Yesterday’s game showed a lot of both the good and bad of this year’s Vikings team. They made fewer mistakes than in previous weeks, and (as always) got a great performance from their defence, but displayed yet another inconsistent offensive effort.
I didn’t see the first few series, tuning in with the score level at 7-7. It was yet another forgettable first half for Brett Favre and the offense, and they went into the locker room at the half down 14-7. According to Judd Zulgad, it was Randy Moss who gave the inspirational half-time speech to the troops:
Randy Moss departed the home locker room Sunday without talking to reporters. The mercurial wide receiver had five receptions for 55 yards in his first game as a Viking at Mall of America Field since 2004, and thus his silence did not come as a surprise.
It turned out, however, that Moss’ refusal to speak did not extend to venting at his teammates at halftime of the Vikings’ 24-21 victory over the Dallas Cowboys. Moss, who rejoined the Vikings in an Oct. 6 trade with New England, let it be known that he had seen enough after watching a second consecutive opening half of offensive ineptitude from his new team.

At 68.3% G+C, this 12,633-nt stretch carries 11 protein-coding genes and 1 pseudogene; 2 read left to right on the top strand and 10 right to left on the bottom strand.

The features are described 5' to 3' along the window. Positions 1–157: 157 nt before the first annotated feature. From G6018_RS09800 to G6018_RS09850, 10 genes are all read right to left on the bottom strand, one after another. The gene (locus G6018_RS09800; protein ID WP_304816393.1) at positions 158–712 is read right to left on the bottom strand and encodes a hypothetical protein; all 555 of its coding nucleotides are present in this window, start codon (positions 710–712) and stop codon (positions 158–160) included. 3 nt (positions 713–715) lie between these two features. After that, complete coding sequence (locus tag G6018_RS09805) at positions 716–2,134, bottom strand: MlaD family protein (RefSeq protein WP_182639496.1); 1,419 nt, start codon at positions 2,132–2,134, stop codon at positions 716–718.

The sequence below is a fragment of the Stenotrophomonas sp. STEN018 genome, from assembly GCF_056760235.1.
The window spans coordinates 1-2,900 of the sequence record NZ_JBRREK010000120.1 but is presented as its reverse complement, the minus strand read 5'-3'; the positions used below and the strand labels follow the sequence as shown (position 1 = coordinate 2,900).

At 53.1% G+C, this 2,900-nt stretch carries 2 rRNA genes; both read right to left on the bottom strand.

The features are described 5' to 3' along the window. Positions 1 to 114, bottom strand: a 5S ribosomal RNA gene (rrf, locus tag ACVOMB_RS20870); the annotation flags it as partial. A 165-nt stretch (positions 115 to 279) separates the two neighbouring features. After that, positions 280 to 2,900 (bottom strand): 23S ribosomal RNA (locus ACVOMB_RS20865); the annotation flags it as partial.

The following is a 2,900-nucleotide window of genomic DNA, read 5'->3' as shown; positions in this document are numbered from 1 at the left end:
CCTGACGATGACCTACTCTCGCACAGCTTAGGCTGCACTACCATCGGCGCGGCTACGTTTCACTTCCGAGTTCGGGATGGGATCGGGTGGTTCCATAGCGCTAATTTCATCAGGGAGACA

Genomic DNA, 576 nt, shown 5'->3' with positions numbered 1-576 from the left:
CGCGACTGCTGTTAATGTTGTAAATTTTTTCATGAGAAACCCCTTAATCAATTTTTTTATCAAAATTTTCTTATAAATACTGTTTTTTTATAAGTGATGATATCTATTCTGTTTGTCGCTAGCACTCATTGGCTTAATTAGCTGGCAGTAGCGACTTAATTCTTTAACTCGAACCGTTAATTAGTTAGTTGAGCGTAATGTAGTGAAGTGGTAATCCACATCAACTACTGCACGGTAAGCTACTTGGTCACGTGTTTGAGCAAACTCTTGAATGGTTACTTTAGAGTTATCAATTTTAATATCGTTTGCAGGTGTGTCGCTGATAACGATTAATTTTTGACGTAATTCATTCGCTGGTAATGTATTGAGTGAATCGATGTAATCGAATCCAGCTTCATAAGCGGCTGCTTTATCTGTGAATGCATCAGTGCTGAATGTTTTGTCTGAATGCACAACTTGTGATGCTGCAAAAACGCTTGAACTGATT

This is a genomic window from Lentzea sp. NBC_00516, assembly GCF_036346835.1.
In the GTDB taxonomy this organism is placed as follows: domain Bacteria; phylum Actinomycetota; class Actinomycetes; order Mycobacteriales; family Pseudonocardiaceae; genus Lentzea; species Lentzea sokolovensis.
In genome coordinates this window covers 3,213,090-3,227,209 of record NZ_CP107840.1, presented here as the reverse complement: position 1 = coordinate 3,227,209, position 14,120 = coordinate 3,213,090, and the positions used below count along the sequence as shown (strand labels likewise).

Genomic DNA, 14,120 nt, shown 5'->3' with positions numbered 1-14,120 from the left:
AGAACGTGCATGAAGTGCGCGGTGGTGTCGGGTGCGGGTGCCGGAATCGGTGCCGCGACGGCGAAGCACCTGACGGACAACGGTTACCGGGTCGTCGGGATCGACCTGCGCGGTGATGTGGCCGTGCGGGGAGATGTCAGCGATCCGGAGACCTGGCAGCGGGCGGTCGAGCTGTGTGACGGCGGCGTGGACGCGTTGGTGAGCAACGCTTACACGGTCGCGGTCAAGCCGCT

“I think it was a matter of fact, what we needed to hear,” quarterback Brett Favre said after the Vikings improved to 2-3 and dropped Dallas to 1-4. “It wasn’t anything scientific. It had a couple of choice words in it that I’d rather not use.”
Whatever Moss said, it worked.
Percy Harvin showed that he’d been paying attention to Moss, taking the second-half kickoff back for a touchdown, tying the score at 14-14. Adrian Peterson scored a short-yardage TD a series later, giving the Vikings their first lead of the game.
The Cowboys responded with a TD pass from Tony Romo to Dez Bryant, victimizing backup cornerback Lito Sheppard, who appeared to be trying for the interception instead of the pass break-up. The final points of the game were a field goal by Ryan Longwell, which was set up by E.J. Henderson’s second interception of the game (and only the fourth of his career).
Update: I think this AP photograph by Andy King, published by the Pioneer Press clearly shows Sheppard’s attempt to catch the pass:
If he’d just gone for the block or deflection, I think he’d have broken up the pass nicely.